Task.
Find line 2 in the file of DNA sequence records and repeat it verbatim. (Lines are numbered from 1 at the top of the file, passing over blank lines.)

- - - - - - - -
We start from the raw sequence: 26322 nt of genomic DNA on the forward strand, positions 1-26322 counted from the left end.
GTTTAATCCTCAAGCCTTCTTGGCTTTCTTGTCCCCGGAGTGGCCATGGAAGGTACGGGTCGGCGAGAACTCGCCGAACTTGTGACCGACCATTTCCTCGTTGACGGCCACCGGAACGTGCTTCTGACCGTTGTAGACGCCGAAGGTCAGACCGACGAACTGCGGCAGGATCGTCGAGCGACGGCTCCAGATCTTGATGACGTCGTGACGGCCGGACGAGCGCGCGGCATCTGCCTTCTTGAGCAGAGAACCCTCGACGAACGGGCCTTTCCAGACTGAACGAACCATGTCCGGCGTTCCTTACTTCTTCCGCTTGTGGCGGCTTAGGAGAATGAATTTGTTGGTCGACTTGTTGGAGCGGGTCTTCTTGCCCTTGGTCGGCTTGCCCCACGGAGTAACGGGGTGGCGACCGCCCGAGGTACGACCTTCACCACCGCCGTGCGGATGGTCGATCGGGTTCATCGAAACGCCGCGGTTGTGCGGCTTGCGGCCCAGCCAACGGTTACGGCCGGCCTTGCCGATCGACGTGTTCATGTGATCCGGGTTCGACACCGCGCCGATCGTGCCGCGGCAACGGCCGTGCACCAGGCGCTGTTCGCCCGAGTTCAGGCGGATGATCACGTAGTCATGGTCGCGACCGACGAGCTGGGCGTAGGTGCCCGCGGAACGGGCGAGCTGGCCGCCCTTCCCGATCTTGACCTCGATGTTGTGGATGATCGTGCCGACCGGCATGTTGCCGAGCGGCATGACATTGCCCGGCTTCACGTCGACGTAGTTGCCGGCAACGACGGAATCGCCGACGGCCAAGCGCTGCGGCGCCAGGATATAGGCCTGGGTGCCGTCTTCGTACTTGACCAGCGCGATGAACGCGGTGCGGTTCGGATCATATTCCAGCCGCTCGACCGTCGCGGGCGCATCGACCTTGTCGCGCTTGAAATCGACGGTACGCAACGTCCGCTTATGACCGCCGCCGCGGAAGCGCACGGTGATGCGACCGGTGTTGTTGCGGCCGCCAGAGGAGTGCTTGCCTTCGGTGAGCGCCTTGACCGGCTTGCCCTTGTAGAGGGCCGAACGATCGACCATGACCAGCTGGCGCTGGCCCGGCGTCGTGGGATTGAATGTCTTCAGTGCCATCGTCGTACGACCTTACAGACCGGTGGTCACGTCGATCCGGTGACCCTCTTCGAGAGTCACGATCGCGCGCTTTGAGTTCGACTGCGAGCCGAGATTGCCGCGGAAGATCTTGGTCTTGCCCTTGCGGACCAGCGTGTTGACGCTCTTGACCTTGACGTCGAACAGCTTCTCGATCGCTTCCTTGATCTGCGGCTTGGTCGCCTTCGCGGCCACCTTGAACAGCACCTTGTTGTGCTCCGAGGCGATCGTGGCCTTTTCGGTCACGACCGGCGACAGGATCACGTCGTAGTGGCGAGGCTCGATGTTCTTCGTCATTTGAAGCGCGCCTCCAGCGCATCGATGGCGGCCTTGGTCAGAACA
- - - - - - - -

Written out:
GTTTAATCCTCAAGCCTTCTTGGCTTTCTTGTCCCCGGAGTGGCCATGGAAGGTACGGGTCGGCGAGAACTCGCCGAACTTGTGACCGACCATTTCCTCGTTGACGGCCACCGGAACGTGCTTCTGACCGTTGTAGACGCCGAAGGTCAGACCGACGAACTGCGGCAGGATCGTCGAGCGACGGCTCCAGATCTTGATGACGTCGTGACGGCCGGACGAGCGCGCGGCATCTGCCTTCTTGAGCAGAGAACCCTCGACGAACGGGCCTTTCCAGACTGAACGAACCATGTCCGGCGTTCCTTACTTCTTCCGCTTGTGGCGGCTTAGGAGAATGAATTTGTTGGTCGACTTGTTGGAGCGGGTCTTCTTGCCCTTGGTCGGCTTGCCCCACGGAGTAACGGGGTGGCGACCGCCCGAGGTACGACCTTCACCACCGCCGTGCGGATGGTCGATCGGGTTCATCGAAACGCCGCGGTTGTGCGGCTTGCGGCCCAGCCAACGGTTACGGCCGGCCTTGCCGATCGACGTGTTCATGTGATCCGGGTTCGACACCGCGCCGATCGTGCCGCGGCAACGGCCGTGCACCAGGCGCTGTTCGCCCGAGTTCAGGCGGATGATCACGTAGTCATGGTCGCGACCGACGAGCTGGGCGTAGGTGCCCGCGGAACGGGCGAGCTGGCCGCCCTTCCCGATCTTGACCTCGATGTTGTGGATGATCGTGCCGACCGGCATGTTGCCGAGCGGCATGACATTGCCCGGCTTCACGTCGACGTAGTTGCCGGCAACGACGGAATCGCCGACGGCCAAGCGCTGCGGCGCCAGGATATAGGCCTGGGTGCCGTCTTCGTACTTGACCAGCGCGATGAACGCGGTGCGGTTCGGATCATATTCCAGCCGCTCGACCGTCGCGGGCGCATCGACCTTGTCGCGCTTGAAATCGACGGTACGCAACGTCCGCTTATGACCGCCGCCGCGGAAGCGCACGGTGATGCGACCGGTGTTGTTGCGGCCGCCAGAGGAGTGCTTGCCTTCGGTGAGCGCCTTGACCGGCTTGCCCTTGTAGAGGGCCGAACGATCGACCATGACCAGCTGGCGCTGGCCCGGCGTCGTGGGATTGAATGTCTTCAGTGCCATCGTCGTACGACCTTACAGACCGGTGGTCACGTCGATCCGGTGACCCTCTTCGAGAGTCACGATCGCGCGCTTTGAGTTCGACTGCGAGCCGAGATTGCCGCGGAAGATCTTGGTCTTGCCCTTGCGGACCAGCGTGTTGACGCTCTTGACCTTGACGTCGAACAGCTTCTCGATCGCTTCCTTGATCTGCGGCTTGGTCGCCTTCGCGGCCACCTTGAACAGCACCTTGTTGTGCTCCGAGGCGATCGTGGCCTTTTCGGTCACGACCGGCGACAGGATCACGTCGTAGTGGCGAGGCTCGATGTTCTTCGTCATTTGAAGCGCGCCTCCAGCGCATCGATGGCGGCCTTGGTCAGAACA